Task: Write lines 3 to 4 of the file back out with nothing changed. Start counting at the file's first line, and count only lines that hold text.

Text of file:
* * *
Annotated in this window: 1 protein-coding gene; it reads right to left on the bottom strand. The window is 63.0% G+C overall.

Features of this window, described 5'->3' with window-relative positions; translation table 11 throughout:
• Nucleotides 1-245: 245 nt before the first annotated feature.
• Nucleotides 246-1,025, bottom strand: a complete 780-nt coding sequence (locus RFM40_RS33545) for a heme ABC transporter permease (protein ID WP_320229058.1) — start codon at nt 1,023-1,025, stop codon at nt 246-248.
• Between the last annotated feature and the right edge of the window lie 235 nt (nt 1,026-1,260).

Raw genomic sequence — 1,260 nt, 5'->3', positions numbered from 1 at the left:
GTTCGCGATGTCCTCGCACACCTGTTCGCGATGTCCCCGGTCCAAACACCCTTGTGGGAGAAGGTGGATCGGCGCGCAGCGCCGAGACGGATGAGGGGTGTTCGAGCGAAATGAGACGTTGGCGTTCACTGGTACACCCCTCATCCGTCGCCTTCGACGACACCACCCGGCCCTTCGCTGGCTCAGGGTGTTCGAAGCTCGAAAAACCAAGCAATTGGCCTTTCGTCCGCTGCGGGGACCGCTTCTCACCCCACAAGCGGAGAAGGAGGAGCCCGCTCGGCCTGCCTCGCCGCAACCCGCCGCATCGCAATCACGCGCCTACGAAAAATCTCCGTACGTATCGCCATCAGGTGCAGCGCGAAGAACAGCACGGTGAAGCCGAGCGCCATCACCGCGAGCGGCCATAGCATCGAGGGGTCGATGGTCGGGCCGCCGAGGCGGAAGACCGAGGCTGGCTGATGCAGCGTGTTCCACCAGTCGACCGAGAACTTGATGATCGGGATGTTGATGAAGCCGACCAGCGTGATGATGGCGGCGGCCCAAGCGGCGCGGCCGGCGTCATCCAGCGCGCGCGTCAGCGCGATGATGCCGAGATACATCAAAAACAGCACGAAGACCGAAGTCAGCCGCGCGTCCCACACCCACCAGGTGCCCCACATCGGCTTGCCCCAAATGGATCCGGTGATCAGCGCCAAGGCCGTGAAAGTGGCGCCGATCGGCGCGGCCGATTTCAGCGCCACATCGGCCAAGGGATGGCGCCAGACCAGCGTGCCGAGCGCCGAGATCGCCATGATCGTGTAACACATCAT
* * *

• Nucleotides 1-245: 245 nt before the first annotated feature.
• Nucleotides 246-1,025, bottom strand: a complete 780-nt coding sequence (locus RFM40_RS33545) for a heme ABC transporter permease (protein ID WP_320229058.1) — start codon at nt 1,023-1,025, stop codon at nt 246-248.